Clinical TopicsMental HealthStress ManagementWorkplace Management

Your doctorate and the path to persistence

Key takeaways

  • About half of all nurses in PhD programs don’t complete their education.
  • Support and proper scheduling can help nurses persist in the completion of their PhD.


High attrition rates for doctoral nursing students (reported to be as much as 50%) in the face of an increasing demand for PhD-prepared nursing faculty is a growing concern. So, what’s at the crux of this problem and how do we solve it? When I was a doctoral student, I researched how other doctoral students balanced work, family, and school. The goal was to learn more about the strategies used by these students. (See More about the research.)

What’s a doctoral nursing student to do?

Studying for an advanced degree is time-consuming and competes with the other demands of life—home, work, and professional responsibilities. Doctoral nursing students use various methods, often in combination, to manage their time and stress. Seeking support, planning, and creating schedules were described by the study participants as the most helpful strategies.

Seeking support

Participants identified help from a spouse or significant other with household responsibilities as contributing the most to their success. Other sources of support came through mentoring and friendships. However, seeking support didn’t guarantee receiving support. Some participants said they had limited support, which contributed to feeling isolated. These participants received most of their support from coworkers and family on an as-needed basis. Many study participants said they often made compromises, forfeiting time with family and tending to household chores in favor of work and school responsibilities. But with the help of spouses, family, friends, and colleagues, the students were better able to persist in their graduate program.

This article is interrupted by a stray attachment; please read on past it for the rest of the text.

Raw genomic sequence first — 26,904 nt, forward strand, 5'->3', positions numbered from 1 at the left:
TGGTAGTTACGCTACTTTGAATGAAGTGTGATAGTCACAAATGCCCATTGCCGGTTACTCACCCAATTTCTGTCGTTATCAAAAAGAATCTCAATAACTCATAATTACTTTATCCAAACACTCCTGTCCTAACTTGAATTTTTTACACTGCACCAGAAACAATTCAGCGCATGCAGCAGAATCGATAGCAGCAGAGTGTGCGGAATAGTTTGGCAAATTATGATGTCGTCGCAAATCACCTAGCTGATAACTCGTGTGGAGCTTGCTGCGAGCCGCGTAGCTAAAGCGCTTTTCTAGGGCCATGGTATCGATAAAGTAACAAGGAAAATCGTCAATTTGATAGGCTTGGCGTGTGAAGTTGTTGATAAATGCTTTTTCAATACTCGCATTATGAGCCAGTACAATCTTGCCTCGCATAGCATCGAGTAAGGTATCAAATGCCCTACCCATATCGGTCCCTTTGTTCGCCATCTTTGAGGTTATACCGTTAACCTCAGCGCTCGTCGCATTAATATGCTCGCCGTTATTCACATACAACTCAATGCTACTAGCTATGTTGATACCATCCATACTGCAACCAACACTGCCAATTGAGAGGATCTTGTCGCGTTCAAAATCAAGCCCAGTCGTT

Effective scheduling and planning

Study participants identified several tools that helped with scheduling, planning, and triaging their daily activities, including shared online calendars, scheduling books, sticky notes, and multiple alerts using electronic devices, as well as mentally making time for themselves. Time for self-care, while limited, came in the form of exercise, meditation, yoga, engaging in a hobby, quiet time, or simply watching a favorite show or movie.

Take a multipronged approach

No one method or strategy solved the challenge of balancing competing responsibilities. In fact, many participants revealed that they made adjustments day by day.

When you’re working to balance multiple roles, you may feel isolated and alone in your efforts. The key to avoiding isolation lies in reaching out for support, relying on that support to be a resource and comfort, and being organized.

Nancy Bellucci is an online nursing faculty member at Galen School of Nursing in Louisville, Kentucky.

Selected references

Li Y, Fang D. Special survey on vacant faculty positions for academic year 2014-2015. American Association of Colleges of Nursing. 2015.

Yedidia MJ, Chou J, Brownlee S, Flynn L, Tanner CA. Association of faculty perceptions of work-life with emotional exhaustion and intent to leave academic nursing: Report on a national survey of nurse faculty. J Nurs Educ. 2014;53(10):569-79.

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